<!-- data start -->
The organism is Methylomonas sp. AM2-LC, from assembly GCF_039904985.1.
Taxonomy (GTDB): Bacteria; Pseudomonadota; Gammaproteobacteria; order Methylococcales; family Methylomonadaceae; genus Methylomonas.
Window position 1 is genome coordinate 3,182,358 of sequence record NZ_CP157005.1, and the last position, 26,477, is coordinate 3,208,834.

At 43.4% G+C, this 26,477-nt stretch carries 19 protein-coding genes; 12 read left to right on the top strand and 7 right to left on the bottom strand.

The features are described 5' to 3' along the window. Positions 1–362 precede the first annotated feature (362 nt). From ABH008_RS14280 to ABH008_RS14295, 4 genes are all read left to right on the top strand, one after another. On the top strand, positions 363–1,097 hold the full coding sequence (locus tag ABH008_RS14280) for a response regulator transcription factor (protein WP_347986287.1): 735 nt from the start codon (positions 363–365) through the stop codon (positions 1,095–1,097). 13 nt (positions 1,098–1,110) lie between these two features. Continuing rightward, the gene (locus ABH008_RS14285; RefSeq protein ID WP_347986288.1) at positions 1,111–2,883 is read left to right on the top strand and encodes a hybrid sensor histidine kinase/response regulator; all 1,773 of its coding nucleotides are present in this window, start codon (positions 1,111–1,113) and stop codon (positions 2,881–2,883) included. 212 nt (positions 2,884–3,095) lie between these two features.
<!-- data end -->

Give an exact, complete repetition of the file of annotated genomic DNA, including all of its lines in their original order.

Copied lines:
The organism is Methylomonas sp. AM2-LC, from assembly GCF_039904985.1.
Taxonomy (GTDB): Bacteria; Pseudomonadota; Gammaproteobacteria; order Methylococcales; family Methylomonadaceae; genus Methylomonas.
Window position 1 is genome coordinate 3,182,358 of sequence record NZ_CP157005.1, and the last position, 26,477, is coordinate 3,208,834.

At 43.4% G+C, this 26,477-nt stretch carries 19 protein-coding genes; 12 read left to right on the top strand and 7 right to left on the bottom strand.

The features are described 5' to 3' along the window. Positions 1–362 precede the first annotated feature (362 nt). From ABH008_RS14280 to ABH008_RS14295, 4 genes are all read left to right on the top strand, one after another. On the top strand, positions 363–1,097 hold the full coding sequence (locus tag ABH008_RS14280) for a response regulator transcription factor (protein WP_347986287.1): 735 nt from the start codon (positions 363–365) through the stop codon (positions 1,095–1,097). 13 nt (positions 1,098–1,110) lie between these two features. Continuing rightward, the gene (locus ABH008_RS14285; RefSeq protein ID WP_347986288.1) at positions 1,111–2,883 is read left to right on the top strand and encodes a hybrid sensor histidine kinase/response regulator; all 1,773 of its coding nucleotides are present in this window, start codon (positions 1,111–1,113) and stop codon (positions 2,881–2,883) included. 212 nt (positions 2,884–3,095) lie between these two features.